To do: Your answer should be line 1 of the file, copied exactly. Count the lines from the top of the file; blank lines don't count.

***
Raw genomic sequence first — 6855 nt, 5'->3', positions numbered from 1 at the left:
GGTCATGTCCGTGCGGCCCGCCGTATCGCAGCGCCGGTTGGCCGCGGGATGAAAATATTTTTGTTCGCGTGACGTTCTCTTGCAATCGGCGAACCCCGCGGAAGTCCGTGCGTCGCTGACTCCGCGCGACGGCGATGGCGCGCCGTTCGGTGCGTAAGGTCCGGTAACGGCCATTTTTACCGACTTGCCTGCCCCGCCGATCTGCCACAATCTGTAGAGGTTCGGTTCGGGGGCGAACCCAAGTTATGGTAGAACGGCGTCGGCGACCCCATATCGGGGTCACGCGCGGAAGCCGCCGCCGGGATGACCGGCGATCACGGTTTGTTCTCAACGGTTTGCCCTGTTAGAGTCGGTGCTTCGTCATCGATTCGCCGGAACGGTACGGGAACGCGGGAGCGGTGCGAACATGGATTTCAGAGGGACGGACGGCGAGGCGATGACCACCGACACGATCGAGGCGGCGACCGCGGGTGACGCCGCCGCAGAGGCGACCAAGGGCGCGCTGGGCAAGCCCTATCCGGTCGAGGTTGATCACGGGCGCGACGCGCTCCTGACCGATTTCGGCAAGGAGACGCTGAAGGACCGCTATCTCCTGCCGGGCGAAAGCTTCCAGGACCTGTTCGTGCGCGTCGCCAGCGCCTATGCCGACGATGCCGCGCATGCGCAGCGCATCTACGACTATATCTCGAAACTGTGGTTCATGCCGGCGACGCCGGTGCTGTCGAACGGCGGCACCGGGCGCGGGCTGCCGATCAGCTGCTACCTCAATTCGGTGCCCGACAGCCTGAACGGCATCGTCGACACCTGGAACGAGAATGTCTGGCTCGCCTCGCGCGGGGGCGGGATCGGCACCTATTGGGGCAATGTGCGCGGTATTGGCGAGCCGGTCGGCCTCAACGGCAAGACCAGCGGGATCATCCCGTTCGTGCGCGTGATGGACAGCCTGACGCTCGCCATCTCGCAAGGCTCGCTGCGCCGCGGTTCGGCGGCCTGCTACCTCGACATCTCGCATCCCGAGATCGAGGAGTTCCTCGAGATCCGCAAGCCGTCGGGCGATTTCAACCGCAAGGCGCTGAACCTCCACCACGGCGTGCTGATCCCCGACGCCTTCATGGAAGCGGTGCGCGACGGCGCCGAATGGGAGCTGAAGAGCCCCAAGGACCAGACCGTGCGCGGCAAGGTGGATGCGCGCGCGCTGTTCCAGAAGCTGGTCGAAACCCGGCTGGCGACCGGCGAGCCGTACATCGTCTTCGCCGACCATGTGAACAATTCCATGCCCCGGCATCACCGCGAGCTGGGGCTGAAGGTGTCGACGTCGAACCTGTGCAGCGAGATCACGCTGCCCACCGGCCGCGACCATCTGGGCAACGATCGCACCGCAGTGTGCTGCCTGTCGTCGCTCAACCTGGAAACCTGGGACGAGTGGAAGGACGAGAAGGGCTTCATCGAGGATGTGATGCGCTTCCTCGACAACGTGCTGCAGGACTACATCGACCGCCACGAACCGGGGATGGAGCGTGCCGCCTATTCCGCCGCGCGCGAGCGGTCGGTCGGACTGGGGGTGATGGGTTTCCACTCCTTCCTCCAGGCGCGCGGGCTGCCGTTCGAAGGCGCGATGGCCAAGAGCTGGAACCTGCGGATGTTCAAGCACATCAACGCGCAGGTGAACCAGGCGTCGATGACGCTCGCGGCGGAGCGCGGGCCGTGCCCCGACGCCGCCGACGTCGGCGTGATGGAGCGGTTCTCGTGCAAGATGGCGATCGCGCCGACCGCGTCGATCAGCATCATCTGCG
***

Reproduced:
Raw genomic sequence first — 6855 nt, 5'->3', positions numbered from 1 at the left: